Job Duties Administrative assistants perform clerical duties in nearly every industry. Some administrative assistants, like those in the legal industry, may be more specialized than others. Most administrative assistant duties revolve around managing and distributing information within an office. This generally includes answering phones, taking memos and maintaining files. Administrative assistants may also be in charge of sending and receiving correspondence, as well as greeting clients and customers.
Bookkeeping Administrative assistants in some offices may be charged with monitoring and recording expenditures. Duties may range from creating spreadsheets to reporting expenses to an office manager. As such, some administrative assistants may be required to be knowledgeable in office bookkeeping software, such as Microsoft Excel.
Planning and Scheduling Planning events like board meetings and luncheons may also be the responsibility of administrative assistants. This may require researching vendor prices or inquiring about participants' availability. Other duties may include scheduling appointments and preparing presentation materials.
Documentation Administrative assistants may also help office members with documentation. Aside from storing, organizing and managing files, assistants may need to type, edit and proofread documents. Some assistants may need to take dictation or record the minutes of meetings.
Specialized Administrative Assistant Duties Administrative assistants in some fields may be required to have extensive professional knowledge. Accordingly, duties for these assistants may be more specialized. For example, legal administrative assistants may need to have a thorough understanding of legal terminology and procedures, while medical assistants may need to be well versed in dealing with insurance companies and reading medical reports.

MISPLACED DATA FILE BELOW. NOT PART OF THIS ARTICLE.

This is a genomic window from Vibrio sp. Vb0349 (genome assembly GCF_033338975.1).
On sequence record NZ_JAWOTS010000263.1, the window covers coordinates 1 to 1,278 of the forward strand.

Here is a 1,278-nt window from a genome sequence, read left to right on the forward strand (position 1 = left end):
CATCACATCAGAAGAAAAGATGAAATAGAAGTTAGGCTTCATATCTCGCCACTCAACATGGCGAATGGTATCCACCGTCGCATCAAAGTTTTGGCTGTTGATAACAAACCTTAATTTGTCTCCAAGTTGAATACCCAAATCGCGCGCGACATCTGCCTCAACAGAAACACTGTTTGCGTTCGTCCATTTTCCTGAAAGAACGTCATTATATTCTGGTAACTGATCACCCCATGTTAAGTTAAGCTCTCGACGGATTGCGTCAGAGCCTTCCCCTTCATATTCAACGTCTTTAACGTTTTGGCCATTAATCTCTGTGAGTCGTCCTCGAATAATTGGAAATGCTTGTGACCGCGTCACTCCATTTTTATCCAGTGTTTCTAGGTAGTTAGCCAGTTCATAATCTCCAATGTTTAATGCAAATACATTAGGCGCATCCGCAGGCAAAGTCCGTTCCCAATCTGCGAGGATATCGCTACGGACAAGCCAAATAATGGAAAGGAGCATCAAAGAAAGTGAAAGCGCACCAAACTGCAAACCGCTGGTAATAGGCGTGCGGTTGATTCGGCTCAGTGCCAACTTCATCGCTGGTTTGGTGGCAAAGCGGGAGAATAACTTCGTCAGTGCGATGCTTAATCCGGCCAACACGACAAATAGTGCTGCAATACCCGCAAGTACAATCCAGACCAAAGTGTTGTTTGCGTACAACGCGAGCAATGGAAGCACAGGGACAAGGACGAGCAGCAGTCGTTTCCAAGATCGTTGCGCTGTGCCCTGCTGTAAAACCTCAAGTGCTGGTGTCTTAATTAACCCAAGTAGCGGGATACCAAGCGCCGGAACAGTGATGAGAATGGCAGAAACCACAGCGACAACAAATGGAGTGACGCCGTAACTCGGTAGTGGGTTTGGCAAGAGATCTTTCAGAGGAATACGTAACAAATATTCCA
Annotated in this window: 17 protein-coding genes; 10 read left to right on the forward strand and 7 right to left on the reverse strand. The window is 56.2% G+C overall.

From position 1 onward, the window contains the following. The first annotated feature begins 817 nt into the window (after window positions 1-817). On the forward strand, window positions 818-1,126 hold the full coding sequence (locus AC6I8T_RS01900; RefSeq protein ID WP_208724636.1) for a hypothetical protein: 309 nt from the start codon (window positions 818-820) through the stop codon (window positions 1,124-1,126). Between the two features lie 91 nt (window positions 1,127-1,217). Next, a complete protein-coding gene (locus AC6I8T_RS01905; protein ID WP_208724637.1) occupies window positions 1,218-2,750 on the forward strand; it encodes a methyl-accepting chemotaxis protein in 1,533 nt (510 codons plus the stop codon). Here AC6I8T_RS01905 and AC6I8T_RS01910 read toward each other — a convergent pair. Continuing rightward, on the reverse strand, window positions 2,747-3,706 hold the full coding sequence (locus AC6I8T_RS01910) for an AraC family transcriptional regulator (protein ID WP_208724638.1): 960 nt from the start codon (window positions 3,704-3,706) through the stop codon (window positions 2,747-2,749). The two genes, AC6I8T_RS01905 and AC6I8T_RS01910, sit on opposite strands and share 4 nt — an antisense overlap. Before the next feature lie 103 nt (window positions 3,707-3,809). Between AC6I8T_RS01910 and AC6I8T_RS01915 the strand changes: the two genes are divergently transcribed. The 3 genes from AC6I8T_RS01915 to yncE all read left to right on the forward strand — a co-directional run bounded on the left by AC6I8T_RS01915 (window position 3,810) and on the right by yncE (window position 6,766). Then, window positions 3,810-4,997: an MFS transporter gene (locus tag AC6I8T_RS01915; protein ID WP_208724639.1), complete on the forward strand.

Employment Outlook and Salary Information Average employment growth of 12% was expected for secretaries and administrative assistants, from 2012-2022, according to the U.S. Bureau of Labor Statistics (BLS). General secretaries and administrative assistants, not serving as legal, medical or executive secretaries, earned an annual median wage in 2013 of $32,840, according to the BLS.
Duties of administrative assistants
- Excellent customer service skills
- Assisting with all aspects of administrative management, directory maintenance, logistics, equipment inventory and storage
- Managing inventory of assets and supplies, sourcing for suppliers (vendors) and submitting invoices
- Coordinating between departments and operating units in resolving day-to-day administrative and operational problems
- Scheduling and coordinating meetings, interviews, events and other similar activities
- Sending out and receiving mail and packages
- Preparing business correspondence, typically using Microsoft Office (Word, Excel, PowerPoint, Access, Outlook)
- Data entry using 10-key keypad
- Sending faxes
- Managing files
- Address resident concerns in accordance with company policies
- Performing multifaceted general office support
- Sending and receiving forms for the company
- Answering the phone
- All day-to-day operation matters
- Operate a range of office machines such as photocopiers and computers
- Managing clients list for the financial year
Employers look for workers with knowledge, combination of skills, personal traits, and attitudes. They include:
- Strong work ethic
- Problem-solving and critical thinking skills
- Technical skills
- Interpersonal skills
- Communication skills
- Customer focus
- Teamwork and collaboration skills
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- "Find Jobs on CareerBuilder.com". Msn.careerbuilder.com. 2010-12-13. Retrieved 2013-12-08.
- "How to Interview: Administrative Assistant | Monster.com". Hiring.monster.com. 2013-09-30. Retrieved 2013-12-08.
- The Administrative Professional Fulton-Calkins Rankin Shumack